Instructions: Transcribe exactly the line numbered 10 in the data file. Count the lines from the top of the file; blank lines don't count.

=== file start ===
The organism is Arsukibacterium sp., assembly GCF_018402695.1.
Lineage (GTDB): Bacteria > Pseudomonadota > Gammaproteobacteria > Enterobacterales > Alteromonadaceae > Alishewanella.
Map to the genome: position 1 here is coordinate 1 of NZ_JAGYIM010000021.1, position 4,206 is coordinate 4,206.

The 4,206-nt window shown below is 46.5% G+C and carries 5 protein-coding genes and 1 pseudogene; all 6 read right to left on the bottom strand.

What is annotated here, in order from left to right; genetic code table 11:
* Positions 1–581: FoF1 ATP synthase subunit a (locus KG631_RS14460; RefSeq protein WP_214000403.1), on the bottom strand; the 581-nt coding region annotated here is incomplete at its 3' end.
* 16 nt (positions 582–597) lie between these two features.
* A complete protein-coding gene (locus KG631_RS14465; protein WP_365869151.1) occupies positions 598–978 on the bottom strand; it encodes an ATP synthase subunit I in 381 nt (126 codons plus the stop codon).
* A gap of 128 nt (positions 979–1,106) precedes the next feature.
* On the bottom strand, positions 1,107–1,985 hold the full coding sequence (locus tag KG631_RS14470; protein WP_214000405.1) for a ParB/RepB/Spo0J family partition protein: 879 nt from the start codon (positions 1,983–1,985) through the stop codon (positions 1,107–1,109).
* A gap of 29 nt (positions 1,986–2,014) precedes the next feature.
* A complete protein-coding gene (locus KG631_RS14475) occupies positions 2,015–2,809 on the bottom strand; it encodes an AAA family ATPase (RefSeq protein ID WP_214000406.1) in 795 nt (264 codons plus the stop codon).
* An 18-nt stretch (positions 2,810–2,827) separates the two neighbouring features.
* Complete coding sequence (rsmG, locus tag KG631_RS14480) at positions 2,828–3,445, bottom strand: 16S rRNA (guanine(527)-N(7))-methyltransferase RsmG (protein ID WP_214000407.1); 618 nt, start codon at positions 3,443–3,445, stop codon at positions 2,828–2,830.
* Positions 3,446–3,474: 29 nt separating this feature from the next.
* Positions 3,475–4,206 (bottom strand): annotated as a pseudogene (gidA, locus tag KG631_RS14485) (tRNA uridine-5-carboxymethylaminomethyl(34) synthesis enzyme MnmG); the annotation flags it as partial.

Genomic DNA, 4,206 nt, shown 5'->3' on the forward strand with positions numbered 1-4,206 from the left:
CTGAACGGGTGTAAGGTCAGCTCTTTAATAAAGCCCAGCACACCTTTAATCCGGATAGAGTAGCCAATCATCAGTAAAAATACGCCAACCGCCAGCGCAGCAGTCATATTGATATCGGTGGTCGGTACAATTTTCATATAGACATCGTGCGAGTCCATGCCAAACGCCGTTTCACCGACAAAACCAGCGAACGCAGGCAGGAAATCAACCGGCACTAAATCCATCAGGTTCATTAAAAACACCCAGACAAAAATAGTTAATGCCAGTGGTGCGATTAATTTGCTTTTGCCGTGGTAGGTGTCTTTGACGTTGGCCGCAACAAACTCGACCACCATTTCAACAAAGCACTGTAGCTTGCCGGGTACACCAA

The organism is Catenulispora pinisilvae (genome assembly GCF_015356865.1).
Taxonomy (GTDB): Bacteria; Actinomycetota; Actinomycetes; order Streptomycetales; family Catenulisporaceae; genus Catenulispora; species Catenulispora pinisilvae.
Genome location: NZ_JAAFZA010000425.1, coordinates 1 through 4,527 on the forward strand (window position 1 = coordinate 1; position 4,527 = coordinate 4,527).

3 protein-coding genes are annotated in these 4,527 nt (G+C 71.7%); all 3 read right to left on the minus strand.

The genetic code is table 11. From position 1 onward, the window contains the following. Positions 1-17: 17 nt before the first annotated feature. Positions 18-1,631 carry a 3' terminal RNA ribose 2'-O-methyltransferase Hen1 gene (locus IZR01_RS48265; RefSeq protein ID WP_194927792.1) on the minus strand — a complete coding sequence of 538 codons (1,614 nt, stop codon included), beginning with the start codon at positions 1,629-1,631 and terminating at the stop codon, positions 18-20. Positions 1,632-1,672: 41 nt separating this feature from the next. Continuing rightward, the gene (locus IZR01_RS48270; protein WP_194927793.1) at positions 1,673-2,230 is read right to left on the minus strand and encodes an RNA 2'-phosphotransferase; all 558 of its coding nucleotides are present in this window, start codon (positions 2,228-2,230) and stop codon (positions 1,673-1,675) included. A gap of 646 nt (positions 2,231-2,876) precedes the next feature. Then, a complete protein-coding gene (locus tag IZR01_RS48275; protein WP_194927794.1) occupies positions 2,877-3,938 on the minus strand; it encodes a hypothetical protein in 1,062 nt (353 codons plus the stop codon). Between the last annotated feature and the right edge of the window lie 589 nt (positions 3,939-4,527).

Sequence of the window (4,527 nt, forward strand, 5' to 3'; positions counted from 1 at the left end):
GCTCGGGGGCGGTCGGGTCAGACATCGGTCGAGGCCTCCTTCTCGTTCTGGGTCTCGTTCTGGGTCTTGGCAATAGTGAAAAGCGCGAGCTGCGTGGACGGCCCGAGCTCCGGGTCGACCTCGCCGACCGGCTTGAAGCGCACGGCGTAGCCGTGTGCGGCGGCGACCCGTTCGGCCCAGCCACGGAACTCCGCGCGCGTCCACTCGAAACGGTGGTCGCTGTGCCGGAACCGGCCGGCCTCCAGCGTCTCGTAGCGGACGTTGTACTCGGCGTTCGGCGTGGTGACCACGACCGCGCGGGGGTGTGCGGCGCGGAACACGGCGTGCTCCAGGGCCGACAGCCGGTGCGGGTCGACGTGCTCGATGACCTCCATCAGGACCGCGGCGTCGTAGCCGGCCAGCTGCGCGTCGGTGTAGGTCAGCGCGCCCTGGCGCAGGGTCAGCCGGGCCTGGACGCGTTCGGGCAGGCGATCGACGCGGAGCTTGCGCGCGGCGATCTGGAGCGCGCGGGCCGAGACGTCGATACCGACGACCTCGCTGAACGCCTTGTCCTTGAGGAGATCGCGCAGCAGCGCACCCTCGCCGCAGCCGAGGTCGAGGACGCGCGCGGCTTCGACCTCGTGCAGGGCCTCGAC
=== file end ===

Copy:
* On the bottom strand, positions 1,107–1,985 hold the full coding sequence (locus tag KG631_RS14470; protein WP_214000405.1) for a ParB/RepB/Spo0J family partition protein: 879 nt from the start codon (positions 1,983–1,985) through the stop codon (positions 1,107–1,109).